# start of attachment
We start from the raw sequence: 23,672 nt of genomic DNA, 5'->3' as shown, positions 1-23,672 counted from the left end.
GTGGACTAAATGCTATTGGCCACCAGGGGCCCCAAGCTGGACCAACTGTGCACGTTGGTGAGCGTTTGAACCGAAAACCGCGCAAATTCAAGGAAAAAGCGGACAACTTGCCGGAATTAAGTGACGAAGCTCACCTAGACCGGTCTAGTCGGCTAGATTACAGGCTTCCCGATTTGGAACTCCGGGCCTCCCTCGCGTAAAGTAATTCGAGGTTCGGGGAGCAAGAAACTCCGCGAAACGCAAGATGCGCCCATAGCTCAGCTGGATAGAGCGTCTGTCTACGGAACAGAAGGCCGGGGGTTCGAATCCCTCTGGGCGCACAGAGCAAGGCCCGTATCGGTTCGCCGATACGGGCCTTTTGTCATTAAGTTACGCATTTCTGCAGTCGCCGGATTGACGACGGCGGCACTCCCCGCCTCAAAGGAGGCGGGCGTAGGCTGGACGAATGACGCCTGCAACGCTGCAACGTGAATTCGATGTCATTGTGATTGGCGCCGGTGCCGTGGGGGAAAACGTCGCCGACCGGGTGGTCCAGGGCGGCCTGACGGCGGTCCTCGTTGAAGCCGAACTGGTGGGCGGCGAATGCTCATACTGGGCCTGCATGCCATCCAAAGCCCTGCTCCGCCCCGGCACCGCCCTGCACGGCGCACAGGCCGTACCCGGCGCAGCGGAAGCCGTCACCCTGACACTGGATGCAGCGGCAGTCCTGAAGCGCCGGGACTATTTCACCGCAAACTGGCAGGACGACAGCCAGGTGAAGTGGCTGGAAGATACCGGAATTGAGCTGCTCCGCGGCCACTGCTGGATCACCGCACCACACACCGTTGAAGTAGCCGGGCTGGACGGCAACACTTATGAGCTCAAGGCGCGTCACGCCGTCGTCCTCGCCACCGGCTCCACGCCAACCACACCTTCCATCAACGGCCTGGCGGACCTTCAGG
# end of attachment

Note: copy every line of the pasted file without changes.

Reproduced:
We start from the raw sequence: 23,672 nt of genomic DNA, 5'->3' as shown, positions 1-23,672 counted from the left end.
GTGGACTAAATGCTATTGGCCACCAGGGGCCCCAAGCTGGACCAACTGTGCACGTTGGTGAGCGTTTGAACCGAAAACCGCGCAAATTCAAGGAAAAAGCGGACAACTTGCCGGAATTAAGTGACGAAGCTCACCTAGACCGGTCTAGTCGGCTAGATTACAGGCTTCCCGATTTGGAACTCCGGGCCTCCCTCGCGTAAAGTAATTCGAGGTTCGGGGAGCAAGAAACTCCGCGAAACGCAAGATGCGCCCATAGCTCAGCTGGATAGAGCGTCTGTCTACGGAACAGAAGGCCGGGGGTTCGAATCCCTCTGGGCGCACAGAGCAAGGCCCGTATCGGTTCGCCGATACGGGCCTTTTGTCATTAAGTTACGCATTTCTGCAGTCGCCGGATTGACGACGGCGGCACTCCCCGCCTCAAAGGAGGCGGGCGTAGGCTGGACGAATGACGCCTGCAACGCTGCAACGTGAATTCGATGTCATTGTGATTGGCGCCGGTGCCGTGGGGGAAAACGTCGCCGACCGGGTGGTCCAGGGCGGCCTGACGGCGGTCCTCGTTGAAGCCGAACTGGTGGGCGGCGAATGCTCATACTGGGCCTGCATGCCATCCAAAGCCCTGCTCCGCCCCGGCACCGCCCTGCACGGCGCACAGGCCGTACCCGGCGCAGCGGAAGCCGTCACCCTGACACTGGATGCAGCGGCAGTCCTGAAGCGCCGGGACTATTTCACCGCAAACTGGCAGGACGACAGCCAGGTGAAGTGGCTGGAAGATACCGGAATTGAGCTGCTCCGCGGCCACTGCTGGATCACCGCACCACACACCGTTGAAGTAGCCGGGCTGGACGGCAACACTTATGAGCTCAAGGCGCGTCACGCCGTCGTCCTCGCCACCGGCTCCACGCCAACCACACCTTCCATCAACGGCCTGGCGGACCTTCAGG